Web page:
Maintaining a transparent environment lends itself to more open participation from users. It is common for our library system to included circulation statistics in the monthly newsletter (available online and in physical form). Since opening for curbside pickup in June, the statistics made their way into the September newsletter. Opening communication and inviting users to actively participate in the library will lead to more successful and satisfying experience–the question that must stay in view is: “How will we open the door and invite everyone inside to participate?” (Stephens, 2016, p. 81).

Stephens, M. (2020). Participatory service & transparency [Lecture]. Retrieved from
Stephens, M. (2016). The Heart of Librarianship: Attentive, positive, and purposeful change [eBook edition]. ALA Editions.


The Hyperlinked Library Model has the ability to transform libraries as they are traditionally perceived as it strives to move beyond the building and virtual spaces. Libraries connect people to each other and people to spaces and people to materials. The Hyperlinked Library Model means moving beyond the belief that the library is a house for books and into a more open, adaptive, and nimble understanding of the ways in which the library can grow to challenge the creativity of its users and meet their ever-growing needs.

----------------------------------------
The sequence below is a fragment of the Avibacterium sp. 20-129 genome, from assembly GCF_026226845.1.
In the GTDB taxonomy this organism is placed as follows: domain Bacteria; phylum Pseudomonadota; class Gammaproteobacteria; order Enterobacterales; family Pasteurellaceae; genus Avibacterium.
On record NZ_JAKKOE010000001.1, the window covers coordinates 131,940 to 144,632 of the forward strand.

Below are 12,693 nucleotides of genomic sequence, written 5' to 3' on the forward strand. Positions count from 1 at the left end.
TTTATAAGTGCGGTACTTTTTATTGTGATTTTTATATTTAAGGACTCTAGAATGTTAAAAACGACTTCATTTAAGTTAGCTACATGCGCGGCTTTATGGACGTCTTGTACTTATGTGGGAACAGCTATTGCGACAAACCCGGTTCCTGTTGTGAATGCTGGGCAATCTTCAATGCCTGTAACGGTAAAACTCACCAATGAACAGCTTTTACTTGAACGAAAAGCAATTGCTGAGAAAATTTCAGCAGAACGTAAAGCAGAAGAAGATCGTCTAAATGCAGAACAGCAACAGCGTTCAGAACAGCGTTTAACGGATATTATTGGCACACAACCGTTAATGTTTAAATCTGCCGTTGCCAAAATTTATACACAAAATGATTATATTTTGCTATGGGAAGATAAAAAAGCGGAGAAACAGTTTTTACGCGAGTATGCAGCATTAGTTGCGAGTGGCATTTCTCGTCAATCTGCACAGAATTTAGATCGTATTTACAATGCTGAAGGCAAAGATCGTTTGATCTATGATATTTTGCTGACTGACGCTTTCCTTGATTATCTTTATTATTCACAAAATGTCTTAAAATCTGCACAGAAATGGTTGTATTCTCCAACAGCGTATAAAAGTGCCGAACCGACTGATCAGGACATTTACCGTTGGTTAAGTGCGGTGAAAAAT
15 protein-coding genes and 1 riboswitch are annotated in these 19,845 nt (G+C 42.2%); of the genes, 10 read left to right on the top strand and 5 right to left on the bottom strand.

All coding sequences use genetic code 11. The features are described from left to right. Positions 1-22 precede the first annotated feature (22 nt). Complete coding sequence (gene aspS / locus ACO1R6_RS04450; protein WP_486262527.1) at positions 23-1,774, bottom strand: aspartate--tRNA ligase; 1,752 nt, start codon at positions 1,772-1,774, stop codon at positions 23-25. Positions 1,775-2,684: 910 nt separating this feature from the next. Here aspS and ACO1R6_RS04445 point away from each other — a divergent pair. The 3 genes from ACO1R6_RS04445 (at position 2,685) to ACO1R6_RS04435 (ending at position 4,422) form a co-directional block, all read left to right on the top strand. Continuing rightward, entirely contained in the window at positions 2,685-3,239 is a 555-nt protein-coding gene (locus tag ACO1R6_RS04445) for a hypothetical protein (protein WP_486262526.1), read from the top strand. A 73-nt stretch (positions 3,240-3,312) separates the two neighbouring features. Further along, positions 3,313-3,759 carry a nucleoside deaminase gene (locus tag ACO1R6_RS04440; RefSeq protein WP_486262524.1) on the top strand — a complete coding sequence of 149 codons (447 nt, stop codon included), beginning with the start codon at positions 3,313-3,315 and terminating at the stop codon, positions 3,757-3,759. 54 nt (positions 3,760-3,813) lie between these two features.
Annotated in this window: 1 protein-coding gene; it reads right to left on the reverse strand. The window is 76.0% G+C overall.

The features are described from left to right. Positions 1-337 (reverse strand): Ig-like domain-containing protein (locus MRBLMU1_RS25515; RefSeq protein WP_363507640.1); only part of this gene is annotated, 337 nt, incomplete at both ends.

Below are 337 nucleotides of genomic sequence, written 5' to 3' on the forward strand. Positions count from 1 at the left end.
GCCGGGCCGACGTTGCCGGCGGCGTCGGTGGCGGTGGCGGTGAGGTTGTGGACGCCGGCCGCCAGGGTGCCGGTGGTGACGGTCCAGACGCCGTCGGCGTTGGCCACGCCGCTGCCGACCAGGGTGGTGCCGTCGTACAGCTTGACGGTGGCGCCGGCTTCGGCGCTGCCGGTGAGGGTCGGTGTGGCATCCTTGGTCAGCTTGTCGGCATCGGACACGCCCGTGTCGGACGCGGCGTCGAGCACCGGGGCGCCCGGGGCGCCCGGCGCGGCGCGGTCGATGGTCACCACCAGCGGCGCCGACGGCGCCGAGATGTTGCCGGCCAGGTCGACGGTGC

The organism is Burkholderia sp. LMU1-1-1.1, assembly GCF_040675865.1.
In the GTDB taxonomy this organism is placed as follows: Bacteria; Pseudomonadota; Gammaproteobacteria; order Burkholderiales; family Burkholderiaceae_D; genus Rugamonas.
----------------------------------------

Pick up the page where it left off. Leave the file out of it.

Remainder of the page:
Photo: outside the Burbank Public Library Spark! Lab (digital media lab), which opened in January 2020.

When the library system I work at closed to the public in March, I noticed how much our service is connected to the building itself and how much opportunity for expansion lies outside of the building and digital spaces. Some of the adaptations that have been put in place include: curbside pickup for physical items, wifi extended to cover the parking lots at each of the three branches, programs now hosted on Zoom, librarians sharing S.T.E.M. videos and craft projects on social media, a teen-hosted video news show as the result of a summer program, business mentoring on Zoom, plus many others. The past six months have been chaotic in the library, working to adapt to changes–but these changes have only strengthened our ability to connect with the communities that utilize the library’s services. 

While I am excited about this growth, I see so much more that can be done to bring the library to people in the community. The Leferink article introduced me to the idea of Third Places, which  “provide opportunities for a community to develop and retain a sense of cohesion and identity” (2018, para 7). How can we adapt the library’s services to maintain a strong presence as a Third Place when users cannot enter the building? How can we show up for the community to encourage learning, facilitate creativity, and foster growth? How can we continue to be a social hub when people are staying home?

The Hyperlinked Library Model got my brain gears moving. I’m excited to discover and create innovative ways for the library to serve its purpose as a transformative space for the community. 

Leferink, S. (January 24, 2018). To keep people happy… keep some books. OCLC.
Stephens, M. (2016). The Heart of Librarianship: Attentive, positive, and purposeful change [eBook edition]. ALA Editions.
Stephens, M. (2020). The hyperlinked library model [Lecture]. Retrieved from